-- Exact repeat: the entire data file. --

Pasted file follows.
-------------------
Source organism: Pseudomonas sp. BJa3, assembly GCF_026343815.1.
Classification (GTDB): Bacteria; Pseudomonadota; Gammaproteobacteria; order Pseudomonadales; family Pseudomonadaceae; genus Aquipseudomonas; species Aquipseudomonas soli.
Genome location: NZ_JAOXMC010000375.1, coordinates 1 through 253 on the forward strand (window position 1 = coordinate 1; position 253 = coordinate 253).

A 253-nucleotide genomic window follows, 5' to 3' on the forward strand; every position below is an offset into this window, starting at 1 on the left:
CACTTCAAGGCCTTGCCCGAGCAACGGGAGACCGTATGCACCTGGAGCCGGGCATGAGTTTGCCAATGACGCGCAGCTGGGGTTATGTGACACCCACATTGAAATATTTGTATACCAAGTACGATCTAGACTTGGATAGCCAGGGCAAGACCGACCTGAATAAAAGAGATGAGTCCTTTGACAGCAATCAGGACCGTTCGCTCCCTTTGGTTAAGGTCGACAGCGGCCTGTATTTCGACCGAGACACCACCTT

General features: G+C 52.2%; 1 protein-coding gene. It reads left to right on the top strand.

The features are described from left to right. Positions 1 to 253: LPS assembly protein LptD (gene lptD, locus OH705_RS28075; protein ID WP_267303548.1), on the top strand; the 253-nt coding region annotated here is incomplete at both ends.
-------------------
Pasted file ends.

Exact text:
Source organism: Pseudomonas sp. BJa3, assembly GCF_026343815.1.
Classification (GTDB): Bacteria; Pseudomonadota; Gammaproteobacteria; order Pseudomonadales; family Pseudomonadaceae; genus Aquipseudomonas; species Aquipseudomonas soli.
Genome location: NZ_JAOXMC010000375.1, coordinates 1 through 253 on the forward strand (window position 1 = coordinate 1; position 253 = coordinate 253).

A 253-nucleotide genomic window follows, 5' to 3' on the forward strand; every position below is an offset into this window, starting at 1 on the left:
CACTTCAAGGCCTTGCCCGAGCAACGGGAGACCGTATGCACCTGGAGCCGGGCATGAGTTTGCCAATGACGCGCAGCTGGGGTTATGTGACACCCACATTGAAATATTTGTATACCAAGTACGATCTAGACTTGGATAGCCAGGGCAAGACCGACCTGAATAAAAGAGATGAGTCCTTTGACAGCAATCAGGACCGTTCGCTCCCTTTGGTTAAGGTCGACAGCGGCCTGTATTTCGACCGAGACACCACCTT

General features: G+C 52.2%; 1 protein-coding gene. It reads left to right on the top strand.

The features are described from left to right. Positions 1 to 253: LPS assembly protein LptD (gene lptD, locus OH705_RS28075; protein ID WP_267303548.1), on the top strand; the 253-nt coding region annotated here is incomplete at both ends.